Massachusetts Workers’ Compensation Claimant Must Prove Worsening Symptoms Are Not Due to Age
When an employee’s work-related medical condition grows worse, the insurer may contest the claim on the basis that the worsening is caused not by the original work injury, but by the employee’s growing older. The employee has the burden of proving that he or she should continue to receive benefits because the worsening of the condition is not caused by aging, but by the work injury.
An example is an employee’s pain growing more severe, requiring stronger doses of pain medication. Even when the pain, in the opinion of the examining physician, is out of proportion to any objective physiological findings, if the physician finds the employee to be credible, he or she may form an expert opinion that the employee can’t work based on that pain report.
However, the judge, in the decision awarding benefits, needs to make specific findings that the employee’s underlying work-related injury grew worse for reasons other than the employee’s growing older. The judge’s analysis is critical to a proper foundation for the award of benefits.
The Department of Industrial Accidents Reviewing Board, at Board No. 003454-07, Scott Hibbard v. Hensley Enterprises, considered an insurer’s appeal from a decision ordering payment of ongoing benefits to an employee pursuant to § 34A.
The employee had injured his back at work by lifting a garage door. He was off work for six months and then returned to light duty with the same employer, working nine hours per week. Several months later, he was terminated by the employer and received unemployment compensation for a while.
He then filed a claim for workers’ compensation benefits. The judge in the hearing decision in 2009 ordered § 34 temporary total incapacity benefits for several months and § 35 partial incapacity benefits after that up to the date of the Reviewing Board decision, about seven years, and ongoing.
In 2011, the employee filed a claim for § 34A permanent and total incapacity benefits. Following a conference on that claim, the judge had ordered the payment of ongoing § 34 benefits starting as of the date of the conference, approximately three years prior to the Reviewing Board decision.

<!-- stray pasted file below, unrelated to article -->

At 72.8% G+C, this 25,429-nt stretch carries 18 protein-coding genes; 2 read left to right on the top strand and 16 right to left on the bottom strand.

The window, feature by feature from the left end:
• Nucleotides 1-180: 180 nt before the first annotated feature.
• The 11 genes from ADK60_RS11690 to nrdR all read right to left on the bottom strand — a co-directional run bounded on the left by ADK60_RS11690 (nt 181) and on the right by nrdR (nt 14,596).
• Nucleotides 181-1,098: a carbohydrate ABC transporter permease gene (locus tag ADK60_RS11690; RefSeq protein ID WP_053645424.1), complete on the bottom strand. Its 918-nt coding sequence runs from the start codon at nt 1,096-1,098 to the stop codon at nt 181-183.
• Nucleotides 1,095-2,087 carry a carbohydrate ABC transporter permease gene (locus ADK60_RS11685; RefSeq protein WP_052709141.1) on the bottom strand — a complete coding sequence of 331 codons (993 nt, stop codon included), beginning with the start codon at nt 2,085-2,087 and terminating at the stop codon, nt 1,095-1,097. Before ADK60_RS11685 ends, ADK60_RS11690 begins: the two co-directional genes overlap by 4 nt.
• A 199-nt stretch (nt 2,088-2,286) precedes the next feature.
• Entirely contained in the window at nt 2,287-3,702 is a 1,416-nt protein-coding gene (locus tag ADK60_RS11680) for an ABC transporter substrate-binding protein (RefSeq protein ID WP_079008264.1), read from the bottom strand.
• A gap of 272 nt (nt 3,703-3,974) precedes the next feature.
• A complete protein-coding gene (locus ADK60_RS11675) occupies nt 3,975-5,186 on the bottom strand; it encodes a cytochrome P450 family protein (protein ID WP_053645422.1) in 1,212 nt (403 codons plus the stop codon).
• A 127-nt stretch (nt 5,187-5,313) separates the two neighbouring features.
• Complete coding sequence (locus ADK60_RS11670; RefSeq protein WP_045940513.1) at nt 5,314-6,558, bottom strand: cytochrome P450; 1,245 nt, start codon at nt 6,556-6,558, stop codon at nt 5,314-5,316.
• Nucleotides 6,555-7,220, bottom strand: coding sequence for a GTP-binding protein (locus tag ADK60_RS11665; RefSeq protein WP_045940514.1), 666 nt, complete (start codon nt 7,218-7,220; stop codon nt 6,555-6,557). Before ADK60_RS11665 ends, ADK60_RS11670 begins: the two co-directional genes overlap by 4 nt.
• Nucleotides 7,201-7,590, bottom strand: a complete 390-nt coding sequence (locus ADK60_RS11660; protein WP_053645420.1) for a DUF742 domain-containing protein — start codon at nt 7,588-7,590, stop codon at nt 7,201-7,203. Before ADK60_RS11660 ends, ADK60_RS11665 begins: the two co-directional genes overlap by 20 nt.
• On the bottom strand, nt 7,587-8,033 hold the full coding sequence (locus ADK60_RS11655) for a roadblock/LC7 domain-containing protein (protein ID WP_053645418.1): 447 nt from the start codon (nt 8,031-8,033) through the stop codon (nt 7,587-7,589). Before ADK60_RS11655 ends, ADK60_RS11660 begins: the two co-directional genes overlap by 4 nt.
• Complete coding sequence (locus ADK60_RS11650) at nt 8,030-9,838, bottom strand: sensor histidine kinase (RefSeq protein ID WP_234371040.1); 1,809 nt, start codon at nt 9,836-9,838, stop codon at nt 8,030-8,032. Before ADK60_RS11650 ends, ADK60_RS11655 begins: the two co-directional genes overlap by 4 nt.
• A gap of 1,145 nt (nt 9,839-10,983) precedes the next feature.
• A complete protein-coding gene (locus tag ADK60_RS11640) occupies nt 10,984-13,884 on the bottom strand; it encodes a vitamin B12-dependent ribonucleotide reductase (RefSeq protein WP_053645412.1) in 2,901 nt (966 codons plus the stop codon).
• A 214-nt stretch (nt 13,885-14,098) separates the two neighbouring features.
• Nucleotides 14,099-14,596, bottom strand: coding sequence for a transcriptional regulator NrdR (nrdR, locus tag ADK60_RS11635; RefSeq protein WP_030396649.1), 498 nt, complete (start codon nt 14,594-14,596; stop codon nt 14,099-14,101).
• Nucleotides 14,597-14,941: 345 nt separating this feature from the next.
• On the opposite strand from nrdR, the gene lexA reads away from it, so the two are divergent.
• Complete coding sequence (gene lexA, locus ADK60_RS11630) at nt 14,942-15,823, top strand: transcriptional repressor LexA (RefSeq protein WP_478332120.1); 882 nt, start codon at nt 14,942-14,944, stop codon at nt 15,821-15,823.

The Reviewing Board looked at the § 11A impartial medical examiner’s opinion by Dr. David C. Morley, Jr., from 2008, evaluating the employee’s initial claim, and the same doctor’s 2011 opinion following the examination for the present claim.
Dr. Morley reported that the employee had sustained a work-related lumbar strain superimposed on preexisting multiple level disk degenerative changes and lower level lumbar facet degenerative changes. The doctor found the employee to be incapable of performing any work based on his functional level and complaints of severe pain. The doctor also thought the condition could be permanent.
The doctor, in his report, had found the employee’s pain to be so much worse that when the employee appeared for the examination, he was bent over and shaking because he was so uncomfortable. Unfortunately for the employee, however, the judge who reviewed that report did not make specific findings in his own decision that the worsening symptoms were due to the work injury, and not to the employee’s advancing age.
The Reviewing Board vacated the award of § 34A benefits, reinstated the award made in the conference order, and recommitted the case to the original judge to make adequate findings consistent with the Reviewing Board’s decision. If the judge made adequate findings that the employee’s symptoms were from the work injury and not age, the employee could receive the benefits he was requesting.
If you are hurt at work, you may be entitled to workers’ compensation benefits. An experienced Massachusetts workers’ compensation attorney can evaluate whether you have a sound claim and fight to make sure that your employer and its insurer follow the rules or give you guidance if there is no insurance available. Contact us by calling 800-367-0871 or using our online contact form.